That said, for all that Daybreak wears its dozens upon dozens of teen/genre movie tropes on its Mad Max: Fury Road sleeves, it’s still super watchable. More than that, once the first episode (“Josh vs. the Apocalypse, Pt. 1”) dispenses with both the most necessary pre- and post-apocalyptic exposition and the most blatant John Hughes clichés—yes, Josh’s biology teacher does drone “Wheeler?… Wheeler?… Wheeler???” as he turns to break through the wall while she’s calling attendance; no, thank YOU for asking—it does what any self-aware kaleidoscope of old ideas should do and uses its gross of references to subvert some key expectations in compelling ways.

Some of this subversion happens on the character level—though still relegated to Josh’s regret-fueled memories by the end of the fifth episode (the last provided for review), Sam, for example, isn’t the same old object of mystery/lust her character might have been relegated to in post-apocalyptic stories of yore, but rather a three-dimensional person with whom both Josh and everyone else at Glendale High had real relationships. And, who Post-It evidence shows was, at least at some point, searching post-boom Glendale for Josh, too. But the most interesting upending of expectations is in its form. Specifically, in how the characters break the fourth wall, and how the show uses those breaks to give dimension to arcs and meta-jokes that might otherwise fall flat. This subversion starts in the cold open of the second episode (self-referentially titled “Schmuck Bait!”), during which the fourth wall camera that Josh has been addressing, Bueller-style since the Apocalypse began, suddenly refuses to play along, forcing him to tell his own story in a way he wouldn’t otherwise choose and thus introducing interesting tension in the last place you’d expect. Josh’s control over the fourth wall narrative disintegrates even further in the third episode (“The Slime Queenpin of Glendale, CA”) when Josh passes out from infection, leaving Angelica and her formative love of mafia movies to seize control via voiceover. This voiceover framing continues in the fourth episode (“MMMMMMM-HMMMMMM”), which sees Principal Burr (Matthew Broderick) splitting the duty with Angelica. The fifth episode (“Homecoming Redux or My So Called Stunt Double Life,” written by the Internet’s own Ira Madison III), which dives into Wesley Fists’ emotionally fraught backstory, is also framed by a voiceover. But it’s not by Angelica or Burr, or even by Wesley, himself—no, Wesley’s ronin-themed story is narrated by RZA. Like, really RZA. Naturally!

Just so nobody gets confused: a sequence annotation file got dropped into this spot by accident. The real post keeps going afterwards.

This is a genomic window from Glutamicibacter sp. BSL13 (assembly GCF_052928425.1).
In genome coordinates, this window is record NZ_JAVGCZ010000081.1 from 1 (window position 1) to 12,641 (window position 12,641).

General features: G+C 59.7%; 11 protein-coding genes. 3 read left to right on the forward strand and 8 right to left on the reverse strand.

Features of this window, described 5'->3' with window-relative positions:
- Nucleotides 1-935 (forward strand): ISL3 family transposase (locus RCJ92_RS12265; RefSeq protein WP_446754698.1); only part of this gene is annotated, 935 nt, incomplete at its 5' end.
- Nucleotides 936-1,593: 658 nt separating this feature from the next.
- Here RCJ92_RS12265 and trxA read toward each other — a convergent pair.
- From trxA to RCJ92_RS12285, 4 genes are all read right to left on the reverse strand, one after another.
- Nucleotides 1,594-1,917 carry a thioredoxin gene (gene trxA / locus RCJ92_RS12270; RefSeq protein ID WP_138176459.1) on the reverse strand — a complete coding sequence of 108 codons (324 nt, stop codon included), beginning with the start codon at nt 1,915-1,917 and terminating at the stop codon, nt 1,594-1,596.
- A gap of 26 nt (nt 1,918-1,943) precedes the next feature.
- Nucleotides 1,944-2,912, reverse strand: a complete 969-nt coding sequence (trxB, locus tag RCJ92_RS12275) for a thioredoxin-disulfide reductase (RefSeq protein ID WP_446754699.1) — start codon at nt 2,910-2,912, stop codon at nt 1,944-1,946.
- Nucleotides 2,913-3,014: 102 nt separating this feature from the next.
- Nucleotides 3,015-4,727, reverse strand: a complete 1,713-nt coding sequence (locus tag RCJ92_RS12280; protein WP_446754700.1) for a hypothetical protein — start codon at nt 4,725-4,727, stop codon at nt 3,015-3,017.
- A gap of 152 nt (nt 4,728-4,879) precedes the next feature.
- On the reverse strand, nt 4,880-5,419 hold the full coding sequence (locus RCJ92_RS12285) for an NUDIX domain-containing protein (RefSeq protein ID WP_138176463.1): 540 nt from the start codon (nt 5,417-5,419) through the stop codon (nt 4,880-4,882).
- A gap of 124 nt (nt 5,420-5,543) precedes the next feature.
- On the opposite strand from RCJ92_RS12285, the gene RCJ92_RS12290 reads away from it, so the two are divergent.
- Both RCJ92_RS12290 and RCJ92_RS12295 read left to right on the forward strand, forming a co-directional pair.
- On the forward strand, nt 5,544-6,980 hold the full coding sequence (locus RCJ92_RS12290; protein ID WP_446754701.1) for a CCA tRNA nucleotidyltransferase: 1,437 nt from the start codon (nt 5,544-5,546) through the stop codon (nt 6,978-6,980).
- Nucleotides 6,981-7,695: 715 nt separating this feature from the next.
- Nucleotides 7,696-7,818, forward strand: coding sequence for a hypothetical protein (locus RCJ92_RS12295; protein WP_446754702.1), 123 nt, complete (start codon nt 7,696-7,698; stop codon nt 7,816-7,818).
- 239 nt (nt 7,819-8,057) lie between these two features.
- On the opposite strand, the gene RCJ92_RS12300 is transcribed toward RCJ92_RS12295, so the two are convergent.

On their own, none of these choices would be enough to rocket Daybreak from goofy, reference-fueled diversion to apocalyptic teen comedy gold, but taken together, they demonstrate a high degree of un-self-seriousness and a keen sense of how to reinforce a tired narrative that does elevate the show beyond simple bloody silliness. What Daybreak will do with those tools to twist Wesley’s kaleidoscopic ronin armor into a pattern worth remembering, who knows? Although honestly, to paraphrase a hooky-playing scholar, at this point it should be clear that the question we should be asking isn’t “what is Daybreak going to do by the end of its first season?” The question is what isn’t is going to do? Everyone else’s mileage may vary, but for my part, I, at least, will keep watching to find out.

Daybreak is now streaming on Netflix.

Alexis Gunderson is a TV critic and audiobibliophile. She can be found @AlexisKG.